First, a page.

On June 5, the Paycheck Protection Program Flexibility Act of 2020 was passed to amend the SBA Act and the CARES Act to modify certain provisions related to forgiveness of loans and to allow recipients of loan forgiveness under the PPP to defer payroll taxes. The “covered period” during which borrowers may distribute the loan funds has been extended to 24 weeks from the date of origination or December 31, 2020, whichever occurs first.

    Farm Credit System institutions are eligible to participate in the PPP. System institutions that are already approved SBA 7(a) lenders are automatically approved to make PPP loans. All other System institutions will be eligible as they are approved and enrolled in the program.

  • Starting April 3, 2020, small businesses and sole proprietorships can apply for and receive loans to cover their payroll and certain other expenses through existing SBA lenders.

    Starting April 10, 2020, independent contractors and self-employed individuals can apply for and receive loans to cover their payroll and certain other expenses through existing SBA lenders.

    Any eligible borrower can apply through any participating System institution. All loan terms will be the same for everyone.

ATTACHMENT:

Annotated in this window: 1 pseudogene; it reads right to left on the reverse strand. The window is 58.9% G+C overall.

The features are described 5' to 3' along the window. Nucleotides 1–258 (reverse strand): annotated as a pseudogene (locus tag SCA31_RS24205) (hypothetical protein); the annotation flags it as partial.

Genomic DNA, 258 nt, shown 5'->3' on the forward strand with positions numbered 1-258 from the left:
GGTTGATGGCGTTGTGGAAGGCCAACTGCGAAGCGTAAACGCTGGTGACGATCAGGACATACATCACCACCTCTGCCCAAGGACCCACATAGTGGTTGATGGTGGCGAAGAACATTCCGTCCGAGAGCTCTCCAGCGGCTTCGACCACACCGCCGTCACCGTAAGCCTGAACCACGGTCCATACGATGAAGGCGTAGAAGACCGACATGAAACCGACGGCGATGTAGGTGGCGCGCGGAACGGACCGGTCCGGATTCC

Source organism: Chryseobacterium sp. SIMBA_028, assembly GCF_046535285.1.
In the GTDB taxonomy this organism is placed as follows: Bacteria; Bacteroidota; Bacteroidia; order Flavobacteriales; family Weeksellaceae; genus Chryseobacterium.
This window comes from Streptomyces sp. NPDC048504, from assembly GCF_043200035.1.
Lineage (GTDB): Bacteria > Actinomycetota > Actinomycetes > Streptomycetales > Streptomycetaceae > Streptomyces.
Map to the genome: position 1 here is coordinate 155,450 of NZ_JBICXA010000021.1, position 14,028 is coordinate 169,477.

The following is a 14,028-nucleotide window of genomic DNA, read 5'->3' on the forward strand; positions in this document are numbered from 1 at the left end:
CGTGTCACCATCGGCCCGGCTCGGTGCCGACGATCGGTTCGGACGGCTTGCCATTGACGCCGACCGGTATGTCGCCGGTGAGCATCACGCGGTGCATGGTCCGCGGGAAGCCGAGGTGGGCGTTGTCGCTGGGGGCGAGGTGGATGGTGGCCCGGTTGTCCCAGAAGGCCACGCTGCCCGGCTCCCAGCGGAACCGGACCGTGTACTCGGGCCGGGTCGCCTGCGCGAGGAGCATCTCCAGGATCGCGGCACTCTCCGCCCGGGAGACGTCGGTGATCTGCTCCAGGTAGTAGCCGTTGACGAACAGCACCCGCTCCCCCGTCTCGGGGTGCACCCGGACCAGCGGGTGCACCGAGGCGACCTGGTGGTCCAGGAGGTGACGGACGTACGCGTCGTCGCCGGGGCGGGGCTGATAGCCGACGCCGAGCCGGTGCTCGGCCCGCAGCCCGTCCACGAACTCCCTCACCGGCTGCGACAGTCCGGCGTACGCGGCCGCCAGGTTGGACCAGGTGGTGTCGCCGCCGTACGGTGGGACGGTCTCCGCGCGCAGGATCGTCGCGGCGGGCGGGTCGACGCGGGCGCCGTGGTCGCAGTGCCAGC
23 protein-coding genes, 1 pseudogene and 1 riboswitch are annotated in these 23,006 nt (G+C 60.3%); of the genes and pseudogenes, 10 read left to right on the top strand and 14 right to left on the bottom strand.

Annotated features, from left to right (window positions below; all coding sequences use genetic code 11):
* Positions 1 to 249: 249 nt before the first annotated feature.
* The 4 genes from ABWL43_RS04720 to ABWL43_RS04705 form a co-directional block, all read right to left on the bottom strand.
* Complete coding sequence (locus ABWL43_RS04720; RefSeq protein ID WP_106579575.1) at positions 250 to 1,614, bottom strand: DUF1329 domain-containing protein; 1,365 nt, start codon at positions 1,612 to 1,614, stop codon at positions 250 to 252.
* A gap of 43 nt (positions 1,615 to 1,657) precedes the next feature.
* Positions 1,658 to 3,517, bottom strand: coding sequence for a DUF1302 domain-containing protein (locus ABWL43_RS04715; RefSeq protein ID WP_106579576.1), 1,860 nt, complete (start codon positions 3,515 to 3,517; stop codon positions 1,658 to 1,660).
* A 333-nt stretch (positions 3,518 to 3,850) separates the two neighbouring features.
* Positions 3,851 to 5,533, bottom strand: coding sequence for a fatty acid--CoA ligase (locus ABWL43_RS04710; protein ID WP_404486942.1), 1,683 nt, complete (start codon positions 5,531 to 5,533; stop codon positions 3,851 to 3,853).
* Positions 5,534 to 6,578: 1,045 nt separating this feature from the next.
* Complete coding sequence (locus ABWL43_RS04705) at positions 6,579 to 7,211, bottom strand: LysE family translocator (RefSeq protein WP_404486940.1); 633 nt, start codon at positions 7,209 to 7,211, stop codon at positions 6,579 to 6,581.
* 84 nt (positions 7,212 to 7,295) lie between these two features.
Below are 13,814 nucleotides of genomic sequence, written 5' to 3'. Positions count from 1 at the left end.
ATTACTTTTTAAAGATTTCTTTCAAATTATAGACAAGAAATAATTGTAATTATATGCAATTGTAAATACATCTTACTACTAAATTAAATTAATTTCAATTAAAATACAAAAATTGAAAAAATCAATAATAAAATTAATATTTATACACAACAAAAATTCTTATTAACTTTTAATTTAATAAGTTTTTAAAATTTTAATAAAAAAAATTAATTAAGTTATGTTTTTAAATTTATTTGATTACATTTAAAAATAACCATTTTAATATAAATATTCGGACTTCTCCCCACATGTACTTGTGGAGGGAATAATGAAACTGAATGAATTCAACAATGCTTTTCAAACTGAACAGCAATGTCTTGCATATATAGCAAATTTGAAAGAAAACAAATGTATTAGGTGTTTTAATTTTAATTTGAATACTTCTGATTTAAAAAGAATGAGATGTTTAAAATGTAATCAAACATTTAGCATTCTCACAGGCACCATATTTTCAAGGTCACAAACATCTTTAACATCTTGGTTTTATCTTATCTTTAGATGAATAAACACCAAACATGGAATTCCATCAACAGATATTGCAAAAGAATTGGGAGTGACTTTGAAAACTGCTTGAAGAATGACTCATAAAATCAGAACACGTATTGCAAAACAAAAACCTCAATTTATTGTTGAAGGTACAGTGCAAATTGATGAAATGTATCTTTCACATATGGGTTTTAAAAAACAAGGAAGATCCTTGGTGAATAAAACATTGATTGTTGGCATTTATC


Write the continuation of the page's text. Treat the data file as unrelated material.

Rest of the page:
• The loan amounts will be forgiven provided the following conditions are met:

    • The loan proceeds are used to cover payroll costs, as well as most mortgage interest, rent, and utility costs, over the 24-week period after the loan is made.
    • Employee and compensation levels are maintained.

    Loan forgiveness can be provided if the employer maintains or quickly rehires employees and maintains salary levels. Under the CARES Act, loan forgiveness could be reduced if full-time headcount declines or if salaries and wages decrease. However, according to the PPP Flexibility Act, loan forgiveness will not be reduced for these reasons provided the borrowers can document any of the following conditions: